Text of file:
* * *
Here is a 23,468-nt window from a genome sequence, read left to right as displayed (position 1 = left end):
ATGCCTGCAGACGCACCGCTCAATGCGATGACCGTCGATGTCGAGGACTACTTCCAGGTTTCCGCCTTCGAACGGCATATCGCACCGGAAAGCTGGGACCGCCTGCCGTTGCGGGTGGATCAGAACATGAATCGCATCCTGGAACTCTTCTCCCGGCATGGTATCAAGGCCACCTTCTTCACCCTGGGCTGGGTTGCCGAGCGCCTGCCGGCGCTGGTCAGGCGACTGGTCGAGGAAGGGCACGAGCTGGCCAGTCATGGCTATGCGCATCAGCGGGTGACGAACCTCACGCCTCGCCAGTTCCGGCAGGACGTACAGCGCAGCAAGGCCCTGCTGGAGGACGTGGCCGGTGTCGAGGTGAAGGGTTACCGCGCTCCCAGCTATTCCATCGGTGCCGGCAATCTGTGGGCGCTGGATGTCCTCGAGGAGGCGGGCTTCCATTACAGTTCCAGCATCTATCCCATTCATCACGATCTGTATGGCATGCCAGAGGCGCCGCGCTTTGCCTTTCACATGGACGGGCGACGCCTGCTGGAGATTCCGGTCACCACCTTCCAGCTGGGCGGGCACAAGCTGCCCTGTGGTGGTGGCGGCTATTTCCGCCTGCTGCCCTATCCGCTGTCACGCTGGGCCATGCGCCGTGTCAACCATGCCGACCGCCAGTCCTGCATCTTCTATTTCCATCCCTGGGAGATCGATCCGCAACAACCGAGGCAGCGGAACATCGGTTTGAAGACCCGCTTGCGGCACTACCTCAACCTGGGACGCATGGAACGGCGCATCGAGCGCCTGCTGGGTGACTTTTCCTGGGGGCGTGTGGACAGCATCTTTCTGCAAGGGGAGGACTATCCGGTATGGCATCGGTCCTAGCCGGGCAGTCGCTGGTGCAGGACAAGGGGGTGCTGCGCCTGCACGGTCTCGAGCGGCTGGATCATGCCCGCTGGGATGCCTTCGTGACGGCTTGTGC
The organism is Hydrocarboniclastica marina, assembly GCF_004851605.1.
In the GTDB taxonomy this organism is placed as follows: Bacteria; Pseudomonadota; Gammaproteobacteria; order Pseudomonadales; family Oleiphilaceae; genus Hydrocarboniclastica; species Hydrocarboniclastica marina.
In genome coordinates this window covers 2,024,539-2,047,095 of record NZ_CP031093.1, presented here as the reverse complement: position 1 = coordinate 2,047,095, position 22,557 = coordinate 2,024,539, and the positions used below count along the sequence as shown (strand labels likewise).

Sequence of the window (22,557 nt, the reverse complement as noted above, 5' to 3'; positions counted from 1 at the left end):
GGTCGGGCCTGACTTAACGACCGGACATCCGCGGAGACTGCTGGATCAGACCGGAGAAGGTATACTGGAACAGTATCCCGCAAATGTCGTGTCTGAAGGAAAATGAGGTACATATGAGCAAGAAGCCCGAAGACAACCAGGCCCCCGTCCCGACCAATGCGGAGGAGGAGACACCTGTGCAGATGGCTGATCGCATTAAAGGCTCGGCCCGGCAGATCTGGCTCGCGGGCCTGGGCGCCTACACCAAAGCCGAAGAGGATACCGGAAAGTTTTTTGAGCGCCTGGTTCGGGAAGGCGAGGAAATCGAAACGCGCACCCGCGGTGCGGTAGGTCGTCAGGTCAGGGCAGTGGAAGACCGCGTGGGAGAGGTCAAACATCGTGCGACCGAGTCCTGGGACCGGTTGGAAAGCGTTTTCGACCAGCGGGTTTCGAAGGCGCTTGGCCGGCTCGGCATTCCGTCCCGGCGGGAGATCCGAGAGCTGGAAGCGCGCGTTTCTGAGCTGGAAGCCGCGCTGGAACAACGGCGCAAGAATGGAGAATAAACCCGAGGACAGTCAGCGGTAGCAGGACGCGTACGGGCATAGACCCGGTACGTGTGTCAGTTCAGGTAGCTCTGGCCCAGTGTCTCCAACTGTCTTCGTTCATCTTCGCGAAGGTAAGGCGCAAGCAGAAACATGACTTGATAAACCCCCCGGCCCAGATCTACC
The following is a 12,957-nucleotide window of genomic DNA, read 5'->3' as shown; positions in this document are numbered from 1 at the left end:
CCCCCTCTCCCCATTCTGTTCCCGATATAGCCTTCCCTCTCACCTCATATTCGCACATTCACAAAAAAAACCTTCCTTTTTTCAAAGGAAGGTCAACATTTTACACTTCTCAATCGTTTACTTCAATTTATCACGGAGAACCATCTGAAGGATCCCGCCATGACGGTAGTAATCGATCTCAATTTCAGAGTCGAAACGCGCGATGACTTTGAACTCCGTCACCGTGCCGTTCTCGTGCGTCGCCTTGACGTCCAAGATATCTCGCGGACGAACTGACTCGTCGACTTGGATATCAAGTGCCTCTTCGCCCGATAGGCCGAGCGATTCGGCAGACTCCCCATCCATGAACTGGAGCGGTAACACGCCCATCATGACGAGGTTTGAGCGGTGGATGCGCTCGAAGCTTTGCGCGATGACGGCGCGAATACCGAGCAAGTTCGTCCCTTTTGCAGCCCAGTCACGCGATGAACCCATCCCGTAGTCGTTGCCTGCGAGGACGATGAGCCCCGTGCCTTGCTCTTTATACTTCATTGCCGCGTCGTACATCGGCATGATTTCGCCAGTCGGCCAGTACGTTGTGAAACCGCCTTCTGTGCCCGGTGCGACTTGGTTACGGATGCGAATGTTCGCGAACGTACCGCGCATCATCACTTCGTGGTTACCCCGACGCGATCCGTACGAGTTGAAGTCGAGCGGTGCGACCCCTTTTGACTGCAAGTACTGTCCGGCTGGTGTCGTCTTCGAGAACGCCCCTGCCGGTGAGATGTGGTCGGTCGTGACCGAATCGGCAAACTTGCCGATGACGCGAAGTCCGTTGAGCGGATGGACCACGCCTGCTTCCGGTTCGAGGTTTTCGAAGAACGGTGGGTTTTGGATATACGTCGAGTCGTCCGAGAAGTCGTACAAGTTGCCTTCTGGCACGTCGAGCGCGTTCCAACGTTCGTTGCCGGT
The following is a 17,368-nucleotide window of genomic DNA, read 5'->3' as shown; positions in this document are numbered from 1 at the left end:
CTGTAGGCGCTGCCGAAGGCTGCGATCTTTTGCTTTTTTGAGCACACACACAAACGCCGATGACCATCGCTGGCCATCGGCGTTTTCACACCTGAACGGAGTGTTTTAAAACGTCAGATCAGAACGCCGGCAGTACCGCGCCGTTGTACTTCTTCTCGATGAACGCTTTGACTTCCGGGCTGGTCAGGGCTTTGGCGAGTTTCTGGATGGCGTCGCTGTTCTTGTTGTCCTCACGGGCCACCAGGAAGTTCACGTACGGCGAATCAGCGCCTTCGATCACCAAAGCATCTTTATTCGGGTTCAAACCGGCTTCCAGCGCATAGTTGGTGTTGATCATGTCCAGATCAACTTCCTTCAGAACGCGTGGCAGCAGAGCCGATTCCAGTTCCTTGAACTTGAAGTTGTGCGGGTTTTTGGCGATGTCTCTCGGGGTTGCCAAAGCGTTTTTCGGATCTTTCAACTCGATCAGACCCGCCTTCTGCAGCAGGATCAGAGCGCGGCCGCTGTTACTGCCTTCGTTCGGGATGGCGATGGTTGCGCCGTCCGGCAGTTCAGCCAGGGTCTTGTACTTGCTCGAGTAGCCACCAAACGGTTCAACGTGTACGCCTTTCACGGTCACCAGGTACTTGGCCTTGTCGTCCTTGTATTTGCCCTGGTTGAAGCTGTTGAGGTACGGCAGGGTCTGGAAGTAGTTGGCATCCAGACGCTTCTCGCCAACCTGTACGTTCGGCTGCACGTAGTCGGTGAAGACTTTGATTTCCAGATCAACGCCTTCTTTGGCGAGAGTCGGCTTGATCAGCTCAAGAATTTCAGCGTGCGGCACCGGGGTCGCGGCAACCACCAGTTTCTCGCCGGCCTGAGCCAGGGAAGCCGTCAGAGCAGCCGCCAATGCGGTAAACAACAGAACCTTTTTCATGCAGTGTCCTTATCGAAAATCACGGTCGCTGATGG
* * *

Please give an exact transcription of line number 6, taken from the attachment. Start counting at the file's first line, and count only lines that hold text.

Sequence of the window (22,557 nt, the reverse complement as noted above, 5' to 3'; positions counted from 1 at the left end):